On appeal from the Superior Court, Law Division, Passaic County.
Gaulkin, Bilder and R. S. Cohen. The opinion of the court was delivered by R. S. Cohen, J.A.D.
[232 NJSuper Page 301] The question is whether a surprise purse snatching not accompanied by injury, threats, struggle or attempted resistance is a robbery (N.J.S.A. 2C:15-1) or a theft from the person (N.J.S.A. 2C:20-3). Defendant was convicted of robbery. He argues on appeal that he was at most guilty of theft, a lesser offense which was also submitted to the jury. In addition, he argues that the court's instructions were insufficient to enable the jury to distinguish adequately between the two offenses.
The victim was Edythe Williams. Her account was the only description of the event the jury heard. She testified she was carrying a "clutch" purse, one designed to be carried under the arm and having no strap or handles. The purse was under Mrs. Williams' right arm as she stood by her car preparing to unlock the door. Defendant*fn1 walked up beside Mrs. Williams, very close and to her left. She thought he was going to ask her a question. She said nothing to him, and he said nothing to her. As Mrs. Williams was looking at defendant, waiting for him to say something, "he reached across [her] and just slid [her] pocketbook -- which wasn't very hard to -- from under [her] arm and took off." She screamed, "he took my purse, he took my purse." People came out of a nearby building to help. It was stipulated that Mrs. Williams suffered no bodily injury.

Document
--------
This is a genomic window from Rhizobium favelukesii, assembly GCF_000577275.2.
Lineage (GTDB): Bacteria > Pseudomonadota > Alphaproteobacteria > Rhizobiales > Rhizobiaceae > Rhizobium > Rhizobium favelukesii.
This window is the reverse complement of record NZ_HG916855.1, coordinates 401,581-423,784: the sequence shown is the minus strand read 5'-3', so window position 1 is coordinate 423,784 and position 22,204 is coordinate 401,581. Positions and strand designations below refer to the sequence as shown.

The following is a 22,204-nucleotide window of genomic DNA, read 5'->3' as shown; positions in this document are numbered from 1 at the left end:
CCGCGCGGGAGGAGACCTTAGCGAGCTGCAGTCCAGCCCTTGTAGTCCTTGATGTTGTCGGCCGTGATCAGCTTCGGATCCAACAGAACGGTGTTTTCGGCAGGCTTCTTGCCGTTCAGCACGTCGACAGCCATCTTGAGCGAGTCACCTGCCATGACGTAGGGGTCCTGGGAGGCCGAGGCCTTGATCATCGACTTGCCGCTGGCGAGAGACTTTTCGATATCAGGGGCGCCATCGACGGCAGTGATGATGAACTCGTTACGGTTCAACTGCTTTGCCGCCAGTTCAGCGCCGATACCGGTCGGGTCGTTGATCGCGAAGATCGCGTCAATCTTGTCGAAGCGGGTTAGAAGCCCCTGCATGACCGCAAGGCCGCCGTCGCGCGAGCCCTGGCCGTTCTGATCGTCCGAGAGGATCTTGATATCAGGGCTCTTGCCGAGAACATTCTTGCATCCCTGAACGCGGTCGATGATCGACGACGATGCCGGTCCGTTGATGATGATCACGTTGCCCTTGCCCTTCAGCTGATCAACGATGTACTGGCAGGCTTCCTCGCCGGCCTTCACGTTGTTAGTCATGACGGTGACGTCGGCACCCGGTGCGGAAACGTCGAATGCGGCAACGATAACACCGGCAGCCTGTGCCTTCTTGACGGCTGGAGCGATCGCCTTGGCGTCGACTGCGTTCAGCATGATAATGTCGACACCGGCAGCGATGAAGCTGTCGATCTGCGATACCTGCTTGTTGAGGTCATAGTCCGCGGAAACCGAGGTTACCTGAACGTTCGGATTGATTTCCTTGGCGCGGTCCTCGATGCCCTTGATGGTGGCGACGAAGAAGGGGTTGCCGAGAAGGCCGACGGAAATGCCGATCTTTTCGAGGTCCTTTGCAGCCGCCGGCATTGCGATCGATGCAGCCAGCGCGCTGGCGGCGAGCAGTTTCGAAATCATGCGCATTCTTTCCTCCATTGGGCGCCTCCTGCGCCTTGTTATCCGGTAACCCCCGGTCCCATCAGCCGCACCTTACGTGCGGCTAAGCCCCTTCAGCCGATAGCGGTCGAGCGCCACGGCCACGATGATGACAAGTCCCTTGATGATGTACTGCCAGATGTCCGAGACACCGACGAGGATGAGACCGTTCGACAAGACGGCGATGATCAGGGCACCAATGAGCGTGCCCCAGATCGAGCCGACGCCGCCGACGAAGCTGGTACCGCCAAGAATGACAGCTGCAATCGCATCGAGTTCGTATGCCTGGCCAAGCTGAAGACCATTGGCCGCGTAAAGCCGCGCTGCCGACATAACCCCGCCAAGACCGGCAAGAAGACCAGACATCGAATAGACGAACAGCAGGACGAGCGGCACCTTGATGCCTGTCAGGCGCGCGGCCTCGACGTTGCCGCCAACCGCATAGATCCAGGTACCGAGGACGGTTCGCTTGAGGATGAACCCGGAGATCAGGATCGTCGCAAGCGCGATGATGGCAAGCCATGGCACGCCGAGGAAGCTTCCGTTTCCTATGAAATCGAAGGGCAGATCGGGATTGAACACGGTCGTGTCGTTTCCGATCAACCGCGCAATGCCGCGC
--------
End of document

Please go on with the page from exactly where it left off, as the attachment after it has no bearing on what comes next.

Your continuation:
Robbery at common law is "the felonious taking of personal property from the person or custody of another by force or intimidation." State v. Butler, 27 N.J. 560, 589 (1958). The degree of force is not material. Force which prevents resistance is sufficient. 4 Wharton's Criminal Law § 472, at 55 (14th ed. 1981). Force is sufficient which induces the victim to part with his property unwillingly. Perkins on Criminal Law § 2, at 283 n. 33 (2nd ed. 1957). N.J.S.A. 2A:141-1 (repealed) was declaratory of the common law. It prohibited forcible taking from another by violence or putting in fear. State v. Bowden, 62 N.J. Super. 339, 345 (App.Div.1960); State v. Cottone, 52 N.J. Super. 316, 323 (App.Div.1958). See also State v. Culver, 109 N.J. Super. 108, 111 (App.Div.1970). Larceny from the person was a theft without force or fear, State v. Harrison, 149 N.J. Super. 220, 227 (App.Div.1977), for example, removal of a wallet from the pocket of a sleeping man. Bartow v. Brands, 15 N.J.L. 248, 250 (Sup.Ct.1836).
In the new Criminal Code, theft was intended to include "snatching from the presence or even the grasp of the owner."
II New Jersey Penal Code: Commentary § 2C:20-3, at 222 (Final Report of the New Jersey Criminal Law Revision Commission 1971). As originally enacted in the Criminal Code, N.J.S.A. 2C:15-1 omitted the concept of "force." It provided that a person is guilty of robbery if, in the course of committing a theft, he:
(1) Inflicts bodily injury upon another; or
(2) Threatens another with or purposely puts him in fear of immediate bodily injury; or
(3) Commits or threatens immediately to commit any crime of the first or second degree.
In 1981, N.J.S.A. 2C:15-1(a)(1) was amended to add the words "or uses force" so that it now reads, "inflicts bodily injury or uses force upon another." L. 1981, c. 22, § 1.*fn2 The legislative statement explained the purpose of the amendment:
Senate Bill No. 885 extends the definition of robbery to cover the so-called "blindside" mugging. This occurs when a person commits an act of theft -- for example a purse-snatching -- by approaching the victim from behind and using some degree of force to wrest the object of his theft from the victim. Often, however, no bodily injury is inflicted in these ...